How heat stroke can effect your pet
By Dr. B.G. Peanut | Hello everyone. Dr. Peanut here. I am delighted to have been asked to provide some pet information for Eat Sleep Play Beaufort. We live in a very dog friendly town that I love having visitors come stay with me and my family. But these last three weeks have been tough on everyone. It has been just too bloody hot.
The heat offers some challenges for pets that we don’t normally have to deal with. Heat Stroke is a real possibility and something you have to keep an eye on in both your dogs and any outdoor cats you might have.
Older pets, like me (I am almost 10) and dogs with those cute “pug” noses are predisposed to suffering from the heat and humidity. Add to that group, pets that are overweight or have a cold or flu are also more likely to be affected by the heat.
The earliest signs of heat stroke are easy to detect. Dogs don’t sweat like people do. They only sweat through their paws. Cats will groom themselves often so that the liquid on their fur will cool them. If you see your pet panting heavily and producing excessive saliva, there is a good chance their body temperature is getting too warm. When their body temperature goes up it can damage many internal organs such as the heart, liver, kidneys and even the brain.
How high it goes, and how long it stays there, basically determines whether your pet will survive and whether it will have other problems caused by the heat. A dog’s body temperature should be around 101 degrees normally and for a cat it can be OK at 102 degrees. Heat Stroke occurs in either animal when their temperature gets above 104 degrees. When outdoor temperatures hover in the mid- to- high 90’s, imagine how hot a dog or cat is wearing a heavy, thick or long coat and how fast they can get seriously overheated.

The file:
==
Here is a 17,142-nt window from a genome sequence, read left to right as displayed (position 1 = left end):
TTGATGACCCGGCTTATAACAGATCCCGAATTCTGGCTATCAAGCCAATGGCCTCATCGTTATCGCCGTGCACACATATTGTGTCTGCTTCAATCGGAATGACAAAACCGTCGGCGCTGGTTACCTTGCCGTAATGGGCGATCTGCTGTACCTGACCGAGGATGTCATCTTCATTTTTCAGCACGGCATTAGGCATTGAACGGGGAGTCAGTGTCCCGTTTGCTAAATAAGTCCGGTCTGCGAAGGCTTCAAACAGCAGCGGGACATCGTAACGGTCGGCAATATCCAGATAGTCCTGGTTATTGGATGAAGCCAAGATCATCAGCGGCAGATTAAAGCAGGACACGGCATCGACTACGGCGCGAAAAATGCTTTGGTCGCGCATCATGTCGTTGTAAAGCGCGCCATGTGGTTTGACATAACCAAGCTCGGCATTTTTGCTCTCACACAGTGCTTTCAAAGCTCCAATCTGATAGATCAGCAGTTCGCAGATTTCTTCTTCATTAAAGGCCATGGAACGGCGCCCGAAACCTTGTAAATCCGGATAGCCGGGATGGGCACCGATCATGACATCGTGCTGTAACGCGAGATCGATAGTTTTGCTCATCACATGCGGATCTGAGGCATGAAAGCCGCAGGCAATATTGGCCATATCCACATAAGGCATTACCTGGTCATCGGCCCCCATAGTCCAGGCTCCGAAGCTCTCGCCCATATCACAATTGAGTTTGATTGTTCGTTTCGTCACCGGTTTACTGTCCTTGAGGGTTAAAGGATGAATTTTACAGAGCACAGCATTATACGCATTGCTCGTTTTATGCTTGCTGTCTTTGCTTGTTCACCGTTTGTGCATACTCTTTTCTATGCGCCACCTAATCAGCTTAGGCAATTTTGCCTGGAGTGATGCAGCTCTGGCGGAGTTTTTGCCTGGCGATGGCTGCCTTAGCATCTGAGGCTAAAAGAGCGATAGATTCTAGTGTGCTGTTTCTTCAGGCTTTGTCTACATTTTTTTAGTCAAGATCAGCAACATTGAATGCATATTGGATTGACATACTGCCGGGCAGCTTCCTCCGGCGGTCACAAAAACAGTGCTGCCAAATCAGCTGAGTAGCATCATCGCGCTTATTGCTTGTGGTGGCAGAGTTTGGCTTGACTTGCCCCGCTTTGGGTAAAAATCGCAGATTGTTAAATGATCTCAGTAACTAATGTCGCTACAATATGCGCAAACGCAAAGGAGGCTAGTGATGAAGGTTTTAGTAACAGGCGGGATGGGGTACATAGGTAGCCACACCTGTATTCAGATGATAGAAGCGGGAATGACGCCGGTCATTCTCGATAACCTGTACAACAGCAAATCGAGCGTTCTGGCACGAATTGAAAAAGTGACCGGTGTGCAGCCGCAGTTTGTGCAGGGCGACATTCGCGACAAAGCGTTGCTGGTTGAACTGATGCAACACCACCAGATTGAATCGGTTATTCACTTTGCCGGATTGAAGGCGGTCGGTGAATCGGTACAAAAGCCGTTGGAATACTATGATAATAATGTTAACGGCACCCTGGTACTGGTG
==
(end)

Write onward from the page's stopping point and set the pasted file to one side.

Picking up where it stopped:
Stage Two of heat stroke is when you see a pet’s gums turn dark pink or blue and they become weak and may have trouble standing. Your pet is now critical and getting them professional help is vital if they are going to survive. And there is a Stage Three but hopefully you have gotten your pet to a local Veterinarian before seizures begin.
Heat Stroke is preventable with a little common sense. First you need lots of fresh water for your pets (and yourself) both inside and outside. Secondly, don’t go running or exercise with your pet in the hottest part of the day. And please don’t leave your pet outside or worse, in a car while you run an errand. Your pet always needs shelter from the heat and lots of fresh water.
If you are concerned about your pet being over heated, cool them down quickly using rags or towels soaked in cool water (not cold water) and get them to a medical professional immediately. Let me say that again. At the first signs that your pet may be suffering from being over heated, wrap them in cool wet towels and go see your Veterinarian right away. This can be a life and death situation for your pet so don’t call for an appointment, just get in the car and go. Call the Vet on the way to let them know you are coming in with an emergency.
But hopefully, none of this will be necessary because you are all responsible pet owners and this ridiculous heat wave has to break sometime soon. Right?
Pet Friendly Beaufort is proud to introduce Dr. B.G. Peanut, known to her friends as “Peanutty”. Dr. Peanut has a doctorate in Dog Psychology and a PhD in Pet Behavior. She received her degrees from the University of Puerto Rico, Dead Dog Beach campus and currently lives on Lady’s Island. Dr. Peanut is known worldwide as a picky eater and subsequently has become a Top Chef specializing in unusual preparations of kibble.